After bailing out automakers and Wall Street bankers, the U.S. government has now rolled out a pair of programs to assist a more sympathetic recipient: insects. There’s finally a bailout for the bee and butterfly bankruptcy!
U.S. farmers have gotten better and better at controlling weeds in their fields, and that’s been a disaster for monarch butterflies. Monarchs rely on one specific field plant: milkweed. They can’t survive without it. The population of both milkweed and monarchs have taken a tumble with the rise of effective weed control, via the herbicide glyphosate and GMO crops that tolerate glyphosate.
At the same time, honey bees have been dying off because of the mysterious colony collapse disorder, and many native bee populations are foundering.
The White House just announced that it is creating a strategy to assist pollinators. The initial memo isn’t exactly revolutionary: It creates a task force and gives it six months to come up with a plan. There’s no new funding or regulation. So, okay, not the actual cash bailout that pollinators might have been hoping for.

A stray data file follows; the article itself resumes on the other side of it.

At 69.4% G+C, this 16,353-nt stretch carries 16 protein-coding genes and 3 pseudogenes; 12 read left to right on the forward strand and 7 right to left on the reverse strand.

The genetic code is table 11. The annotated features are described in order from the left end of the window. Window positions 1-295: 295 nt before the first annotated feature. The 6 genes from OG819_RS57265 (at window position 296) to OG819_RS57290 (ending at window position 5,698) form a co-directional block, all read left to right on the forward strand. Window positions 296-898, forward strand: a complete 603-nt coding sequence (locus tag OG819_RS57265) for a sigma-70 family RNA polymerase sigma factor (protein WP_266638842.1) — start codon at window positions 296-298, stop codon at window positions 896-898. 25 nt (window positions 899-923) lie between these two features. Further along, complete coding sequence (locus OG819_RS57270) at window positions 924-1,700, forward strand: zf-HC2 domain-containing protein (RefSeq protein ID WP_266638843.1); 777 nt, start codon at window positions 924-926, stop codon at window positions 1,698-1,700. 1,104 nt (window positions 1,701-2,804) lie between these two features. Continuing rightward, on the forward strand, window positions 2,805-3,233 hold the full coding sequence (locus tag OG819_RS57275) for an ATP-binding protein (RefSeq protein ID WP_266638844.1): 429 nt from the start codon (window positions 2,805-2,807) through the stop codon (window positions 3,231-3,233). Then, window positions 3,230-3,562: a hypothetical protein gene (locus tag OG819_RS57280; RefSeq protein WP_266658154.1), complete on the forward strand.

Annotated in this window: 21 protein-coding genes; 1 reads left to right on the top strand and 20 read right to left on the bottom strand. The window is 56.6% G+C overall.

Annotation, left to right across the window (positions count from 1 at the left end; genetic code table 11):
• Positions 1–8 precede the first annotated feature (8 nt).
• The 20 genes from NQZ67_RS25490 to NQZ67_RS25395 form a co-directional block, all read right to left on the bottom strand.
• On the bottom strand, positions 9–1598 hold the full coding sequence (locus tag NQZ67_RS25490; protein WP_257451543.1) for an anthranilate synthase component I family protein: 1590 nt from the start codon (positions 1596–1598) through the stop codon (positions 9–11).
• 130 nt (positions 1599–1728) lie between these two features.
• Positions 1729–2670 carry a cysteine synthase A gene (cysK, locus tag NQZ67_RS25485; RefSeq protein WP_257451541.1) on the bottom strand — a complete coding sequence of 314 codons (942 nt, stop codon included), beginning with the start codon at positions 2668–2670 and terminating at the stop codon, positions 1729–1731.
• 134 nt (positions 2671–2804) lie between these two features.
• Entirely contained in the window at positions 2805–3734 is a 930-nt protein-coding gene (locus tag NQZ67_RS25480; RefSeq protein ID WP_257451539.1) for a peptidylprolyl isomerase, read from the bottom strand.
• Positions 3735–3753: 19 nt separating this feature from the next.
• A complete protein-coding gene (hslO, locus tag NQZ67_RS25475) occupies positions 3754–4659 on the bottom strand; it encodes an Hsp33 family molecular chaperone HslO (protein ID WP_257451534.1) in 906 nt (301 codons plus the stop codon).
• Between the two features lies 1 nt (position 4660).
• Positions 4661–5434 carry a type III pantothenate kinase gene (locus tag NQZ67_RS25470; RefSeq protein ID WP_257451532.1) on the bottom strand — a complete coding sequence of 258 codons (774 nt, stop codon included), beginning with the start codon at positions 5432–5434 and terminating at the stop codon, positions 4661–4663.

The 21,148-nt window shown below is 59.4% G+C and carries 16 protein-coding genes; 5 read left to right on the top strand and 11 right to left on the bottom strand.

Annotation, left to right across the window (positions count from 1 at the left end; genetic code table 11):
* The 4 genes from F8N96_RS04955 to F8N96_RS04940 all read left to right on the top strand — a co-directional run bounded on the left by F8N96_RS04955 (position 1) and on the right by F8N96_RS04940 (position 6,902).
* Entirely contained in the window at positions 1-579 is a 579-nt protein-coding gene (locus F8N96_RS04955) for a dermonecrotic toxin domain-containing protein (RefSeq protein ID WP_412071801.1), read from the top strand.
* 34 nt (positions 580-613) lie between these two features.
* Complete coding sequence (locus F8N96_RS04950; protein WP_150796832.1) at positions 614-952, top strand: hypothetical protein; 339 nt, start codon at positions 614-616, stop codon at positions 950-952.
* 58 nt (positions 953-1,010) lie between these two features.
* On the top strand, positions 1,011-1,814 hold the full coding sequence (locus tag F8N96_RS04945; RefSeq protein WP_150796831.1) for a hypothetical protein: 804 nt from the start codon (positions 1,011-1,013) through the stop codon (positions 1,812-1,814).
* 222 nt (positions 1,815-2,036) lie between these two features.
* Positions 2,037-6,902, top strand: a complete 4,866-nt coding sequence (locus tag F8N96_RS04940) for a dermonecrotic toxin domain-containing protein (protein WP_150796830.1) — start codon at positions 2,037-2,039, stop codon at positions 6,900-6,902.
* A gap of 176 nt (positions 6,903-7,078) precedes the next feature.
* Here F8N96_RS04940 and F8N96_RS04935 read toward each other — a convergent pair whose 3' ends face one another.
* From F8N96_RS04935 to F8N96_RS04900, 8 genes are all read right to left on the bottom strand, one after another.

But there’s some muscle in this memo: It directs the departments in the executive branch to start increasing pollinator habitat. If the Department of Transportation starts planting butterfly gardens along every highway and the Department of Defense does the same on military bases, that’s a lot of real estate. There’s even more real estate under the control of the Department of the Interior. And the Department of Agriculture is also supposed to help out, by planting native seed mixes after forest fires, and helping farmers and ranchers plant for pollinators in their extra space: Hedgerows and fencelines could bloom.
Finally, the memo directs the EPA to take a closer look at pesticides that kill pollinators, and, if appropriate, protect habitat from insecticides.
These new efforts will contribute to programs that are already up and running. For example, the Natural Resources Conservation Service and the Xerces Society, a nonprofit for invertebrates, are already working together to produce milkweed seeds. The challenge is to find seeds that will thrive in the different biomes around the country. They’ve already produced over 35 million milkweed seeds and planted 120,000 acres for monarchs and other pollinators.
Projects like this are great, though probably not enough on their own. For now, the change from business as usual amounts to just words. Well have to check in six months from now and see how the strategy pans out.
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